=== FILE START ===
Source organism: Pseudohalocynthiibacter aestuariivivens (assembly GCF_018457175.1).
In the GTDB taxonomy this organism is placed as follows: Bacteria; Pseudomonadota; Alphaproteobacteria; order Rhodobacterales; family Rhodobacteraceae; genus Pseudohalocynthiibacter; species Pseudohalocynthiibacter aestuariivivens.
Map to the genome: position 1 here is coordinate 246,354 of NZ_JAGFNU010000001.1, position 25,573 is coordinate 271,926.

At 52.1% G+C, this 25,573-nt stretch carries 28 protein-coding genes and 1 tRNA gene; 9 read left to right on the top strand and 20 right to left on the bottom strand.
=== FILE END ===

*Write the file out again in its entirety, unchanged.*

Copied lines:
Source organism: Pseudohalocynthiibacter aestuariivivens (assembly GCF_018457175.1).
In the GTDB taxonomy this organism is placed as follows: Bacteria; Pseudomonadota; Alphaproteobacteria; order Rhodobacterales; family Rhodobacteraceae; genus Pseudohalocynthiibacter; species Pseudohalocynthiibacter aestuariivivens.
Map to the genome: position 1 here is coordinate 246,354 of NZ_JAGFNU010000001.1, position 25,573 is coordinate 271,926.

At 52.1% G+C, this 25,573-nt stretch carries 28 protein-coding genes and 1 tRNA gene; 9 read left to right on the top strand and 20 right to left on the bottom strand.